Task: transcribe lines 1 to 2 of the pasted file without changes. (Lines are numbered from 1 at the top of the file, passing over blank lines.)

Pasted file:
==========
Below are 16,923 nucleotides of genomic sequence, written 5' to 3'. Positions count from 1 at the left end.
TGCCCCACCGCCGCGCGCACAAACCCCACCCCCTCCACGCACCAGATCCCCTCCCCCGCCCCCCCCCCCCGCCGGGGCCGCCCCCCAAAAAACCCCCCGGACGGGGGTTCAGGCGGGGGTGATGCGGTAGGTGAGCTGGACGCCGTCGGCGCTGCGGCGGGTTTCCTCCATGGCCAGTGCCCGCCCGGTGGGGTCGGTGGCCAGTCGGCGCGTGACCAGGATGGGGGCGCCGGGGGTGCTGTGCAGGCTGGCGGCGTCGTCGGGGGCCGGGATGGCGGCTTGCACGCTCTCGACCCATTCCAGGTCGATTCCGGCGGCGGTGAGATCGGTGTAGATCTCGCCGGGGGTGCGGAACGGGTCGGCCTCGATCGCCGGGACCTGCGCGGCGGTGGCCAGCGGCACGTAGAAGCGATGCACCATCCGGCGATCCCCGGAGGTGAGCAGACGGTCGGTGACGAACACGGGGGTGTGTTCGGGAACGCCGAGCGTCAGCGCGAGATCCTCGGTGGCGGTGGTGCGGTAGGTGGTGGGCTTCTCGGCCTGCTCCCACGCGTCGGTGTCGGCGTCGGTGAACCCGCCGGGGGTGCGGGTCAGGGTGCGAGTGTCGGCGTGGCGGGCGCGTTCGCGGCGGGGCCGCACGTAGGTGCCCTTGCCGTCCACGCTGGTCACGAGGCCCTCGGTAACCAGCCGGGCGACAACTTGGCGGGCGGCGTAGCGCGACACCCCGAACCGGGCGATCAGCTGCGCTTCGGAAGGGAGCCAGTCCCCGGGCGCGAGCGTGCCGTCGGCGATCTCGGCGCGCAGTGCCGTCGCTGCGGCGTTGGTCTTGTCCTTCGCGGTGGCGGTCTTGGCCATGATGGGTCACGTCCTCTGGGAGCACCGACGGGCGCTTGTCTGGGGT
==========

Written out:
Below are 16,923 nucleotides of genomic sequence, written 5' to 3'. Positions count from 1 at the left end.
TGCCCCACCGCCGCGCGCACAAACCCCACCCCCTCCACGCACCAGATCCCCTCCCCCGCCCCCCCCCCCCGCCGGGGCCGCCCCCCAAAAAACCCCCCGGACGGGGGTTCAGGCGGGGGTGATGCGGTAGGTGAGCTGGACGCCGTCGGCGCTGCGGCGGGTTTCCTCCATGGCCAGTGCCCGCCCGGTGGGGTCGGTGGCCAGTCGGCGCGTGACCAGGATGGGGGCGCCGGGGGTGCTGTGCAGGCTGGCGGCGTCGTCGGGGGCCGGGATGGCGGCTTGCACGCTCTCGACCCATTCCAGGTCGATTCCGGCGGCGGTGAGATCGGTGTAGATCTCGCCGGGGGTGCGGAACGGGTCGGCCTCGATCGCCGGGACCTGCGCGGCGGTGGCCAGCGGCACGTAGAAGCGATGCACCATCCGGCGATCCCCGGAGGTGAGCAGACGGTCGGTGACGAACACGGGGGTGTGTTCGGGAACGCCGAGCGTCAGCGCGAGATCCTCGGTGGCGGTGGTGCGGTAGGTGGTGGGCTTCTCGGCCTGCTCCCACGCGTCGGTGTCGGCGTCGGTGAACCCGCCGGGGGTGCGGGTCAGGGTGCGAGTGTCGGCGTGGCGGGCGCGTTCGCGGCGGGGCCGCACGTAGGTGCCCTTGCCGTCCACGCTGGTCACGAGGCCCTCGGTAACCAGCCGGGCGACAACTTGGCGGGCGGCGTAGCGCGACACCCCGAACCGGGCGATCAGCTGCGCTTCGGAAGGGAGCCAGTCCCCGGGCGCGAGCGTGCCGTCGGCGATCTCGGCGCGCAGTGCCGTCGCTGCGGCGTTGGTCTTGTCCTTCGCGGTGGCGGTCTTGGCCATGATGGGTCACGTCCTCTGGGAGCACCGACGGGCGCTTGTCTGGGGT